Line pattern collapse (LPC) becomes a critical concern as integrated circuit fabrication continues to advance towards
the 22 nm node and below. Tokyo Electron Limited (TEL) has been investigating LPC mitigation methods for many
years <sup></sup>. These mitigation methods include surfactant rinses to help reduce surface tension and Laplace pressures
forces that accompany traditional DIW rinses. However, the ability to explore LPC mitigation techniques at EUV
dimensions is experimentally limited by the cost and availability of EUV exposures. With this in mind, TEL has
adopted a combined experimental and simulation approach to further explore LPC mitigation methods.
Several analytical models have been proposed <sup>[2, 3, 4]</sup> for a LPC simulation approach. However, the analytical models
based on Euler beam theory are limited in the complexity of profile and material assumptions. Euler beam based
models are also now questionable because they are outside the beam theory's intended aspect ratio regime <sup></sup>. The
authors explore the use of finite element models in addition to Euler beam theory based models to understand resist
collapse under typical EUV patterning conditions. The versatility of current finite element techniques allows for
exploration of resist material property effects, profile and geometry effects, surface versus bulk modulus effects, and
rinse and surfactant rinse effects. This paper will discuss pattern-collapse trends and offers critical learning from this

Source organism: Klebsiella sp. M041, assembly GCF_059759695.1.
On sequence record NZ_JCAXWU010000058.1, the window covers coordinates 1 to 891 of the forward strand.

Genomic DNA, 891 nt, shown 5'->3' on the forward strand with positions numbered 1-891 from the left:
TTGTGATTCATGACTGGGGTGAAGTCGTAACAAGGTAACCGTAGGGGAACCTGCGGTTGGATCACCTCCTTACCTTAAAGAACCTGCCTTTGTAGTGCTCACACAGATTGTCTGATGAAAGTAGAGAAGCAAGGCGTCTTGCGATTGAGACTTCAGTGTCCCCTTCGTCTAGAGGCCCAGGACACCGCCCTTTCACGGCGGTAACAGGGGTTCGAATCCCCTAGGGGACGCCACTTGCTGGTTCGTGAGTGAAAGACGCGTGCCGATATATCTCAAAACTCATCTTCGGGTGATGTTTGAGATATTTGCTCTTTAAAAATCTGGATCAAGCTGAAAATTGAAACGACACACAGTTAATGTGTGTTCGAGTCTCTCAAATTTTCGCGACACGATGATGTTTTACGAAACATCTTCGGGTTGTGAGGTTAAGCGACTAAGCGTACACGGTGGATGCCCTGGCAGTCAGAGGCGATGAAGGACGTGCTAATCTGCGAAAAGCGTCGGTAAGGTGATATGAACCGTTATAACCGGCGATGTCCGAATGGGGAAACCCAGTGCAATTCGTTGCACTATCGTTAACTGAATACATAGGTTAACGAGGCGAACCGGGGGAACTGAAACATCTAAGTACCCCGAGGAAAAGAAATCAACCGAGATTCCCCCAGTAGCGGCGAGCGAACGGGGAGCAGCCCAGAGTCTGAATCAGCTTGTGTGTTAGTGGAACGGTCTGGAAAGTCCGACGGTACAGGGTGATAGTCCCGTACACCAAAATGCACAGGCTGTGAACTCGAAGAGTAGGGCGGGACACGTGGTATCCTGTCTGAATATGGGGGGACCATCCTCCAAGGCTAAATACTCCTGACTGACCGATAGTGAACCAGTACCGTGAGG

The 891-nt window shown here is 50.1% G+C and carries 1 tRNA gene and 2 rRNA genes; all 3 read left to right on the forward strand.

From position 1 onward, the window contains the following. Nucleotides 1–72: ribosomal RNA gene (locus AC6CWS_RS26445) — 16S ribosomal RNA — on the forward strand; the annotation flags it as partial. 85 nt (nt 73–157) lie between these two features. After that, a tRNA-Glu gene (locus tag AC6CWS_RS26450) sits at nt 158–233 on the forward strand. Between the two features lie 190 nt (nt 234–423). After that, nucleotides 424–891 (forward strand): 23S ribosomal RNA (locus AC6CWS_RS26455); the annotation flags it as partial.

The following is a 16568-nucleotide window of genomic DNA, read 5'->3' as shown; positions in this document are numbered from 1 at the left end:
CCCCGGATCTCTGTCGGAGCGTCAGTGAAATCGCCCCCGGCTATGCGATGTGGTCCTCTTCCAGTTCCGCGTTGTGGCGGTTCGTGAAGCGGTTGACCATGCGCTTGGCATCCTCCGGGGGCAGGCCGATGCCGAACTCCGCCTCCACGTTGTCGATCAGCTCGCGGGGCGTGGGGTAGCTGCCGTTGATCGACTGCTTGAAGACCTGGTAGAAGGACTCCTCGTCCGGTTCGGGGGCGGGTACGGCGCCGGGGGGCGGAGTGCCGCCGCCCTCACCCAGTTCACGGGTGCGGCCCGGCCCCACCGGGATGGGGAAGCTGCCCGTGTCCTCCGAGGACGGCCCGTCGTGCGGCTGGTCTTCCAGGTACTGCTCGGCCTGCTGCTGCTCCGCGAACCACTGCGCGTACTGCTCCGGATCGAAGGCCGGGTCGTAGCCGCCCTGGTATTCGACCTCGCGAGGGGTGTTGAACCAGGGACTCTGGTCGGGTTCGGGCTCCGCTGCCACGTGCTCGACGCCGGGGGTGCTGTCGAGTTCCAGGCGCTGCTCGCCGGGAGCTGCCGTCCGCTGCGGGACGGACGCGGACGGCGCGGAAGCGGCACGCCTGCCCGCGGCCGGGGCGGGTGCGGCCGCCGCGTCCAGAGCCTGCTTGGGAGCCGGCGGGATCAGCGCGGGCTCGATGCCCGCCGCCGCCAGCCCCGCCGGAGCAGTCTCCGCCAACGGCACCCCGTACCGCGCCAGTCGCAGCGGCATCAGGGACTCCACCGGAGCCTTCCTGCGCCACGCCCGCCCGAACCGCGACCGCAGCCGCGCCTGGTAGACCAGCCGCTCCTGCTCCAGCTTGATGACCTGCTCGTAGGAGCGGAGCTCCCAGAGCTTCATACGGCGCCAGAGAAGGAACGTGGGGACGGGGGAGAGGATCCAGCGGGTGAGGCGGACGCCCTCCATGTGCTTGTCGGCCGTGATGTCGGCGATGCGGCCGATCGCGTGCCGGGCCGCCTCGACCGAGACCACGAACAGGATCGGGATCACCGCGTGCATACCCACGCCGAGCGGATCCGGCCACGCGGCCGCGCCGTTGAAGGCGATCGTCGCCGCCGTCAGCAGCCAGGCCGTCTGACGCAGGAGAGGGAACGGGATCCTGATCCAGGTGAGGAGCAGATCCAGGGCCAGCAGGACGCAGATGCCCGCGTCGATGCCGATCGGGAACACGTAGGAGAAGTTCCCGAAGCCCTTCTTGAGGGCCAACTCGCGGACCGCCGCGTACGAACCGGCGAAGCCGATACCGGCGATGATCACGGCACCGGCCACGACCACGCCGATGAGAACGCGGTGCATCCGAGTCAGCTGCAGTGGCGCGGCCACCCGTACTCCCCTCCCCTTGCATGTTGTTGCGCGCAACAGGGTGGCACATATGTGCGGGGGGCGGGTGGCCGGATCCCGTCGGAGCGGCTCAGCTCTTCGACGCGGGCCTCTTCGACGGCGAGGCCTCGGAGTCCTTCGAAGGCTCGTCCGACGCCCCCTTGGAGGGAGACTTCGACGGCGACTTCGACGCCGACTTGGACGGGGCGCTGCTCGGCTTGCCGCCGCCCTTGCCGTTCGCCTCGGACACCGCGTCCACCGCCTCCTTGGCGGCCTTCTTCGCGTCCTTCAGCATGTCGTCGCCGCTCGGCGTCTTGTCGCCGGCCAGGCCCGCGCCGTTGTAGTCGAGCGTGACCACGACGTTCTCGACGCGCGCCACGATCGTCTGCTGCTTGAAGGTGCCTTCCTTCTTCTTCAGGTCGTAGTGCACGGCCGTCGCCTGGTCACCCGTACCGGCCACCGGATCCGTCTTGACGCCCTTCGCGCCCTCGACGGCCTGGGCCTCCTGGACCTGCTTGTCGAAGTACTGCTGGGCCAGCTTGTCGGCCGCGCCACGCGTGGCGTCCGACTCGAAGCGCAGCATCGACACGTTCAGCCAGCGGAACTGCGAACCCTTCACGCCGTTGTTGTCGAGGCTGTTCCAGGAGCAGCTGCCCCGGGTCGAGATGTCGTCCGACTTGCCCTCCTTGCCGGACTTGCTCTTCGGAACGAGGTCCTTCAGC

simulation approach combined with experimental results from an EUV exposure system and TEL CLEAN TRACK
ACT<sup>TM</sup> 12 platform, utilizing state of the art collapse mitigation methods.
In order to quickly and cheaply test candidate fluids and coatings for immersion lithography, we have devised a fluid handling scheme that we call drag-a-drop. We have constructed a prototype tool in order to test materials using this fluid scheme, and conducted several experiments with it. From these tests, we have determined that a hydrophobic topcoat with low contact angle hysteresis on the substrate increases the maximum stable scanning velocity by at least a factor of 2 over a standard 193 nm photoresist. We observed that instabilities on the receding contact line are unaffected by height, but the onset of instability on the advancing contact line occurs when the height of the lens is low. We also examined the drag-a-drop technique for possible use in laser mask writing, and found that by means of a hydrophobic topcoat, the lens can be completely removed from the substrate while keeping the immersion droplet affixed to the lens.